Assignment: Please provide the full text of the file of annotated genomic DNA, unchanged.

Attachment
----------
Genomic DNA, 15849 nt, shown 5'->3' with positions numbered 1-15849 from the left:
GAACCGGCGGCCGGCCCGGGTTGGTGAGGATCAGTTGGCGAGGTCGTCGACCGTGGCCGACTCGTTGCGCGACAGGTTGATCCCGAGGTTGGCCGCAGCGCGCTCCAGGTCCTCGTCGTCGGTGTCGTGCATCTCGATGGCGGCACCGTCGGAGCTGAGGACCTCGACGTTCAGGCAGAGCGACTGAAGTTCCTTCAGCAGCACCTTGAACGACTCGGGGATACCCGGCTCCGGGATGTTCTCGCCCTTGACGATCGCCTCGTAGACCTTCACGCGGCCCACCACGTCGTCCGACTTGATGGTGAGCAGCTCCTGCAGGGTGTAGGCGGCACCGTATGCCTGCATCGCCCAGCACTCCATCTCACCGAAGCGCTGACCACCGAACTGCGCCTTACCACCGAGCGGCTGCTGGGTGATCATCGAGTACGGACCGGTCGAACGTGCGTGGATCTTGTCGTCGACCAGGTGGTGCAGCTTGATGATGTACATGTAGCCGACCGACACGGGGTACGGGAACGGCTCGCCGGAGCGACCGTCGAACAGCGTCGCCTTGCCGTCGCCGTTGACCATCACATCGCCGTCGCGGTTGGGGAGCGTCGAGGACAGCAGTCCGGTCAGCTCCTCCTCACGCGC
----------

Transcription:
Genomic DNA, 15849 nt, shown 5'->3' with positions numbered 1-15849 from the left:
GAACCGGCGGCCGGCCCGGGTTGGTGAGGATCAGTTGGCGAGGTCGTCGACCGTGGCCGACTCGTTGCGCGACAGGTTGATCCCGAGGTTGGCCGCAGCGCGCTCCAGGTCCTCGTCGTCGGTGTCGTGCATCTCGATGGCGGCACCGTCGGAGCTGAGGACCTCGACGTTCAGGCAGAGCGACTGAAGTTCCTTCAGCAGCACCTTGAACGACTCGGGGATACCCGGCTCCGGGATGTTCTCGCCCTTGACGATCGCCTCGTAGACCTTCACGCGGCCCACCACGTCGTCCGACTTGATGGTGAGCAGCTCCTGCAGGGTGTAGGCGGCACCGTATGCCTGCATCGCCCAGCACTCCATCTCACCGAAGCGCTGACCACCGAACTGCGCCTTACCACCGAGCGGCTGCTGGGTGATCATCGAGTACGGACCGGTCGAACGTGCGTGGATCTTGTCGTCGACCAGGTGGTGCAGCTTGATGATGTACATGTAGCCGACCGACACGGGGTACGGGAACGGCTCGCCGGAGCGACCGTCGAACAGCGTCGCCTTGCCGTCGCCGTTGACCATCACATCGCCGTCGCGGTTGGGGAGCGTCGAGGACAGCAGTCCGGTCAGCTCCTCCTCACGCGC